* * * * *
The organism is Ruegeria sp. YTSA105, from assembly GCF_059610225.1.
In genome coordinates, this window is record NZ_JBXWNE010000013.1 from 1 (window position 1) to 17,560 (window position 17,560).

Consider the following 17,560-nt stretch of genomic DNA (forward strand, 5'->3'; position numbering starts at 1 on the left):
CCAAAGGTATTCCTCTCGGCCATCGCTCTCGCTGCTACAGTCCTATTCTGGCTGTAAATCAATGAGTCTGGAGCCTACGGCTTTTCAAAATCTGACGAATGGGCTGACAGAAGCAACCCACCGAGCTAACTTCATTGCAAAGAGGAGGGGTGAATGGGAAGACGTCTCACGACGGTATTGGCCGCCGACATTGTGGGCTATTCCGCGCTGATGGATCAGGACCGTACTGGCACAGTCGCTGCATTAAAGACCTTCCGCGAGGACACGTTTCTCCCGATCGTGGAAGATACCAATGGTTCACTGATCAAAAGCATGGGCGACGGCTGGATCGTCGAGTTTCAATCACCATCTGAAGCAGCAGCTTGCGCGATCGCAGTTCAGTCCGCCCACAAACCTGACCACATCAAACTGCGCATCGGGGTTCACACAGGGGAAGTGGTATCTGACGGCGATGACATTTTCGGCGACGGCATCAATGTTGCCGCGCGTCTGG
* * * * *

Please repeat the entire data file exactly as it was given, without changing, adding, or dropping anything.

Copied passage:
The organism is Ruegeria sp. YTSA105, from assembly GCF_059610225.1.
In genome coordinates, this window is record NZ_JBXWNE010000013.1 from 1 (window position 1) to 17,560 (window position 17,560).

Consider the following 17,560-nt stretch of genomic DNA (forward strand, 5'->3'; position numbering starts at 1 on the left):
CCAAAGGTATTCCTCTCGGCCATCGCTCTCGCTGCTACAGTCCTATTCTGGCTGTAAATCAATGAGTCTGGAGCCTACGGCTTTTCAAAATCTGACGAATGGGCTGACAGAAGCAACCCACCGAGCTAACTTCATTGCAAAGAGGAGGGGTGAATGGGAAGACGTCTCACGACGGTATTGGCCGCCGACATTGTGGGCTATTCCGCGCTGATGGATCAGGACCGTACTGGCACAGTCGCTGCATTAAAGACCTTCCGCGAGGACACGTTTCTCCCGATCGTGGAAGATACCAATGGTTCACTGATCAAAAGCATGGGCGACGGCTGGATCGTCGAGTTTCAATCACCATCTGAAGCAGCAGCTTGCGCGATCGCAGTTCAGTCCGCCCACAAACCTGACCACATCAAACTGCGCATCGGGGTTCACACAGGGGAAGTGGTATCTGACGGCGATGACATTTTCGGCGACGGCATCAATGTTGCCGCGCGTCTGG